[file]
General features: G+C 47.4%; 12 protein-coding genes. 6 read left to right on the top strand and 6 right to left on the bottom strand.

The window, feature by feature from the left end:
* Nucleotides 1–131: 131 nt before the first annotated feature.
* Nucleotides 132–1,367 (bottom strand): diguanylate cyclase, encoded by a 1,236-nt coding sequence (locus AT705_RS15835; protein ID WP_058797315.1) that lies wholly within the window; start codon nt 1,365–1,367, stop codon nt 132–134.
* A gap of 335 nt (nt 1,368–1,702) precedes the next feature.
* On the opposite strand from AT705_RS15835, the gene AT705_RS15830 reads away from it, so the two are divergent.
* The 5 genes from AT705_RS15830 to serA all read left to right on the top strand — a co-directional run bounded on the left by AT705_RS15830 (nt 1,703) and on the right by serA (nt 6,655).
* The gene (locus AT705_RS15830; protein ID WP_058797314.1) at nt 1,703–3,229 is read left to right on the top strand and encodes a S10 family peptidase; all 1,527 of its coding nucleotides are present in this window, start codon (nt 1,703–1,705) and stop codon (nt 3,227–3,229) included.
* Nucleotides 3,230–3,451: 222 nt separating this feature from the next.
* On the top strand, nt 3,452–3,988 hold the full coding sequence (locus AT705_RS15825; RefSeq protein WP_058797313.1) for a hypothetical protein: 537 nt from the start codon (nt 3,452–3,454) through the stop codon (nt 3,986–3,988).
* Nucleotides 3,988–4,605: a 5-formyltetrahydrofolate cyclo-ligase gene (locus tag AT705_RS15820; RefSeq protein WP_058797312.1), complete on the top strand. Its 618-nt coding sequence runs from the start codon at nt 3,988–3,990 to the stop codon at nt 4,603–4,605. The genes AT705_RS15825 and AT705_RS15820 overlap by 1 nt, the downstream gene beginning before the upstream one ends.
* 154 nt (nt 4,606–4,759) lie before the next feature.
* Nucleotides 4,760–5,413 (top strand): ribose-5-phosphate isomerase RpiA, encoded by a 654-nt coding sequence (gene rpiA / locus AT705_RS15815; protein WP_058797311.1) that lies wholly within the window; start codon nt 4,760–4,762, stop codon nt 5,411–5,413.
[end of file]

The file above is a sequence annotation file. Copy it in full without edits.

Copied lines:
General features: G+C 47.4%; 12 protein-coding genes. 6 read left to right on the top strand and 6 right to left on the bottom strand.

The window, feature by feature from the left end:
* Nucleotides 1–131: 131 nt before the first annotated feature.
* Nucleotides 132–1,367 (bottom strand): diguanylate cyclase, encoded by a 1,236-nt coding sequence (locus AT705_RS15835; protein ID WP_058797315.1) that lies wholly within the window; start codon nt 1,365–1,367, stop codon nt 132–134.
* A gap of 335 nt (nt 1,368–1,702) precedes the next feature.
* On the opposite strand from AT705_RS15835, the gene AT705_RS15830 reads away from it, so the two are divergent.
* The 5 genes from AT705_RS15830 to serA all read left to right on the top strand — a co-directional run bounded on the left by AT705_RS15830 (nt 1,703) and on the right by serA (nt 6,655).
* The gene (locus AT705_RS15830; protein ID WP_058797314.1) at nt 1,703–3,229 is read left to right on the top strand and encodes a S10 family peptidase; all 1,527 of its coding nucleotides are present in this window, start codon (nt 1,703–1,705) and stop codon (nt 3,227–3,229) included.
* Nucleotides 3,230–3,451: 222 nt separating this feature from the next.
* On the top strand, nt 3,452–3,988 hold the full coding sequence (locus AT705_RS15825; RefSeq protein WP_058797313.1) for a hypothetical protein: 537 nt from the start codon (nt 3,452–3,454) through the stop codon (nt 3,986–3,988).
* Nucleotides 3,988–4,605: a 5-formyltetrahydrofolate cyclo-ligase gene (locus tag AT705_RS15820; RefSeq protein WP_058797312.1), complete on the top strand. Its 618-nt coding sequence runs from the start codon at nt 3,988–3,990 to the stop codon at nt 4,603–4,605. The genes AT705_RS15825 and AT705_RS15820 overlap by 1 nt, the downstream gene beginning before the upstream one ends.
* 154 nt (nt 4,606–4,759) lie before the next feature.
* Nucleotides 4,760–5,413 (top strand): ribose-5-phosphate isomerase RpiA, encoded by a 654-nt coding sequence (gene rpiA / locus AT705_RS15815; protein WP_058797311.1) that lies wholly within the window; start codon nt 4,760–4,762, stop codon nt 5,411–5,413.